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Bitcoin Obituaries Keep Rising But Why Is Bitcoin Still Not Dead?

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  • Darryn Pollock
    ⭐ Features

    Bitcoin has been pronounced dead multiple times in its 10-year life; its recent fall brought about another obituary, but why is it that Bitcoin is NOT dead?

Bitcoin Obituaries Keep Rising But Why Is Bitcoin Still Not Dead?
Cover image via u.today
Contents

A popular site called 99Bitcoins keeps a close eye on the number of times that Bitcoin has been declared dead in the mainstream media. Currently, it has accrued 336 obituaries for the digital currency.

The latest drop in the price of Bitcoin, which took it from the mid-$6,000 mark down to near on $3,000, sparked fresh panic and capitulation as many believed that the cryptocurrency had had its last days.

There were concerns over its utility and usefulness, as well as the potential for a so-called death spiral in the mining of Bitcoin as many miners shut up shop. Yet, Bitcoin continues to exist, and at time of writing, has bounced back to over $4,000.

So what is it that is keeping Bitcoin alive? It has no CEO, no company headquarters, and because of its decentralised nature, has no one to drive it to keep it alive; it relies solely on those who are interested in it.

The underlying blockchain

Bitcoin, or cryptocurrencies in general, have a very special relationship to their underlying technology, blockchain. They are of course dependent on each other to operate, but they also move independently of each other in many respects.

Blockchain is advancing in a very different path to that of Bitcoin, but it was Bitcoin’s initial explosion in the mainstream financial space that made people take blockchain seriously.

Now that the cryptocurrency bubble has essentially burst, there is a lot less hype and interest in it. However, blockchain, the technology behind it all, is getting a chance to come out and shine for its technological reasons alone.

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For this reason, Bitcoin is still very much relevant. Blockchain progression is building steadily, and solidly, and because of its adoption across all centres, people still appreciate the usefulness of a digital token.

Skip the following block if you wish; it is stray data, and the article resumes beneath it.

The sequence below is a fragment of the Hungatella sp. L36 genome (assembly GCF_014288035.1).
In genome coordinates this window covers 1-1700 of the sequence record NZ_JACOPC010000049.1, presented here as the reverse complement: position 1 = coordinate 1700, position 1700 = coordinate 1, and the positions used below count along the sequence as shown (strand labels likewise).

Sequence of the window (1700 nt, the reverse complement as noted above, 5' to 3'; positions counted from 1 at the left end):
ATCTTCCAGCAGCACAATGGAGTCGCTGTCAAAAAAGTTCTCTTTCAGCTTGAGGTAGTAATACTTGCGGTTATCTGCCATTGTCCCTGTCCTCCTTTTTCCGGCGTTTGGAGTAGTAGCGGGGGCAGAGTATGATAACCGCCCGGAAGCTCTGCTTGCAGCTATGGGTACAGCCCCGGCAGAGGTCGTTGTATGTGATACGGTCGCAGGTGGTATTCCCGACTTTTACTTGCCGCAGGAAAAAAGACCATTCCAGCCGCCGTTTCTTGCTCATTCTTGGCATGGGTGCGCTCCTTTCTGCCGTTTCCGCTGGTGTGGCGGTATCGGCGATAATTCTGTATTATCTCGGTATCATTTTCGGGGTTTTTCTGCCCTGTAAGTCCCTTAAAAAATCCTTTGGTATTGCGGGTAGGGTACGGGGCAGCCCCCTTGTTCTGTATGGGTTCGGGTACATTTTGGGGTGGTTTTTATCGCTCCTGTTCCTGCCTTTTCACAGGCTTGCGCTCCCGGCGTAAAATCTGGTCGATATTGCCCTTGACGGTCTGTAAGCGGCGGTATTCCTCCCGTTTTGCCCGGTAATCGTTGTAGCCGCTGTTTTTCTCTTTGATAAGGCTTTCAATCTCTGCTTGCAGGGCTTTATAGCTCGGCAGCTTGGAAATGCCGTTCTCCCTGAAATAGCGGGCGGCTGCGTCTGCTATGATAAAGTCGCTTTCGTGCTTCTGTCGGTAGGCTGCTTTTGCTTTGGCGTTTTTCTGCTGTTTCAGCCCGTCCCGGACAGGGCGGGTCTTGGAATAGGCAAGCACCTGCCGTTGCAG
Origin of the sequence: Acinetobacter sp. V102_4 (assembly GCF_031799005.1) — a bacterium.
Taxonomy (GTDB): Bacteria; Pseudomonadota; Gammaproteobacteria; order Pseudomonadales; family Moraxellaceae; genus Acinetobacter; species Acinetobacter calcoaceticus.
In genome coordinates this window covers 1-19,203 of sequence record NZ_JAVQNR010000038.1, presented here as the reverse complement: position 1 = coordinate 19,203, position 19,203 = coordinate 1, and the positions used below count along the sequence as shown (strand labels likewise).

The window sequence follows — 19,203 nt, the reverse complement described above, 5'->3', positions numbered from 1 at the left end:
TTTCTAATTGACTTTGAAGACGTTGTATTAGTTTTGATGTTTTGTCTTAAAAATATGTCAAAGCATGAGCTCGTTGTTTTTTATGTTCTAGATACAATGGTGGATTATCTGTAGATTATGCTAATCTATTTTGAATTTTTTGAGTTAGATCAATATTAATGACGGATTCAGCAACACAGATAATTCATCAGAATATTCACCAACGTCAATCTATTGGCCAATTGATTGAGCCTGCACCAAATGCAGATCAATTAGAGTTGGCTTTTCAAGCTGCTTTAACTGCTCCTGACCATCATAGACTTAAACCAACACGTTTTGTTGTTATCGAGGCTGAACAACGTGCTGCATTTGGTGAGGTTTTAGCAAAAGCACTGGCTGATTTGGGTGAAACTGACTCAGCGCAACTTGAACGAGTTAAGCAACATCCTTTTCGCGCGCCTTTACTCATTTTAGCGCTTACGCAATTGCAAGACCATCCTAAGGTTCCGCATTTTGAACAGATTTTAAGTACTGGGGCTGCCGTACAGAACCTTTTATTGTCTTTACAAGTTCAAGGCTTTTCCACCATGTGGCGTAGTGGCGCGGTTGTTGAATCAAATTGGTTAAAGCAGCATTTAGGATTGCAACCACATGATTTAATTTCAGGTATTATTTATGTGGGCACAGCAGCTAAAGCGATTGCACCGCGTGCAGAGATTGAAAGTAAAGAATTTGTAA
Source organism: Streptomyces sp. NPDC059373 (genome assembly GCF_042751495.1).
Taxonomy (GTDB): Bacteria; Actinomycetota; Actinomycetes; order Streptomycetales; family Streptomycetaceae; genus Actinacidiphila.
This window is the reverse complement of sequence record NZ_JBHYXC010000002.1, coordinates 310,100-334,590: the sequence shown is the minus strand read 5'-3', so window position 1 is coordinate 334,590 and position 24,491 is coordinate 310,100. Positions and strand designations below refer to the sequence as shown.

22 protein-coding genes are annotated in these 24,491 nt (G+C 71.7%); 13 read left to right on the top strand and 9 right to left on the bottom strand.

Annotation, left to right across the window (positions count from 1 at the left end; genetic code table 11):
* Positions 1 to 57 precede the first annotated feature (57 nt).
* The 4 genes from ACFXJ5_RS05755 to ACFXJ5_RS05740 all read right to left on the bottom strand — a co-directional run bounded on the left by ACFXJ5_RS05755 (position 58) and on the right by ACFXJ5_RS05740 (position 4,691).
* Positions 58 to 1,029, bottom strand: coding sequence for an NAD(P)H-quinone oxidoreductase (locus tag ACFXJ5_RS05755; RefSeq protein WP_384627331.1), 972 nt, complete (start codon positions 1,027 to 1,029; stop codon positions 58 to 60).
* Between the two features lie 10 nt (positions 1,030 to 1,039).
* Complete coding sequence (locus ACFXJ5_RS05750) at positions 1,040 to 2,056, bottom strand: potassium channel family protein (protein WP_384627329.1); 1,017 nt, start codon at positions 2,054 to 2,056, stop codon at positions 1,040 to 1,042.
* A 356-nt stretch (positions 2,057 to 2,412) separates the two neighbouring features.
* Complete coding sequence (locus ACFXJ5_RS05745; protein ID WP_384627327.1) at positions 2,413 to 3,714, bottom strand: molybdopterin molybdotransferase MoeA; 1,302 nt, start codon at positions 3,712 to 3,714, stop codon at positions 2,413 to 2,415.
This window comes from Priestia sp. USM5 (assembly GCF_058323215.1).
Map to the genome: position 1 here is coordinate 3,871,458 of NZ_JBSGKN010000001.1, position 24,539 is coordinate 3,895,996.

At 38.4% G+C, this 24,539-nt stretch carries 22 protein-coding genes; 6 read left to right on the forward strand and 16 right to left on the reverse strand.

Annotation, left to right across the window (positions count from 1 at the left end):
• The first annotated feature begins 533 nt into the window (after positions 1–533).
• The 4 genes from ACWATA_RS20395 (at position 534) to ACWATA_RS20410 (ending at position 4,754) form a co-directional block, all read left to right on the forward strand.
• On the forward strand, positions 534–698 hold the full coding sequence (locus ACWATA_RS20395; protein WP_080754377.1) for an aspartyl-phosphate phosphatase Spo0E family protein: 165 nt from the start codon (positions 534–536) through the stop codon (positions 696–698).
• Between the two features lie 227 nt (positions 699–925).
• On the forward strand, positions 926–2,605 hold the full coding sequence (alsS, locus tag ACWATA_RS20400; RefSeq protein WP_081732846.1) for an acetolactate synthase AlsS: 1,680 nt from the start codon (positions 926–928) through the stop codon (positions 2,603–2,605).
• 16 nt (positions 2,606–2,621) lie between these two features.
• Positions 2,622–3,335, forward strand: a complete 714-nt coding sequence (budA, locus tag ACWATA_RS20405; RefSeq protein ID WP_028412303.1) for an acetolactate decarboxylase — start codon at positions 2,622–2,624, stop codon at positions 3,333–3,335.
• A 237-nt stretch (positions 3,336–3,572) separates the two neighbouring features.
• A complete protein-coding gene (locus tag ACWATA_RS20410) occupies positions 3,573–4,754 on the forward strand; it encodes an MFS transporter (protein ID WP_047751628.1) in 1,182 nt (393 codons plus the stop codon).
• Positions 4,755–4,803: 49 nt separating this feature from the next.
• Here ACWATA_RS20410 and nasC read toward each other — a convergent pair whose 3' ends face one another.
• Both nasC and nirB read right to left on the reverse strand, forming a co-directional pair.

Bitcoin, as the major digital token that encapsulates all the main points of cryptocurrency and blockchain — such as decentralisation and transparency, and of course distribution — is the epitome of a functioning token economy.

Manageable mining

Another reason why Bitcoin hasn’t totally capitulated is because of its built in mining difficulty adjustment. Many people feared that Bitcoin could go under if the miners, an important part of any proof-of-work cryptocurrency, decided to abandon Bitcoin because of the increased difficulty and the loss of profitability.

Indeed, when the price dropped significantly in November, many miners did shut down and the hash rate also fell. But, because Bitcoin has a built in adjustment, the lower hash rate caused the mining difficulty to increase, and thus caused profitability to increase again, enticing miners back.

With more miners mining, there was increased health and activity on the blockchain, which leads to better interest and investment in the markets. This, in turn and in a compound way, then helps boost the price and drive more miners back in, again increasing profit and price.

Shedding the speculators

There is also a big difference between a burst speculative bubble and the death of a market. Some markets can be destroyed by the bubble pop, but in the case of Bitcoin, it is mirroring the dot com bubble because it has a similar nature.

With its underlying blockchain equitable to the internet, and the ICO hype and other factors equitable to Dot Com companies, one can see that this type of burst bubble is a chance for Bitcoin to shed its foolish speculative investors, and allow for those who are serious and successful to rebuild the market based on the important technology underneath.

Bitcoin will continue to be called dead, and erroneously so because it has only hit the mainstream in the last 18 months or so.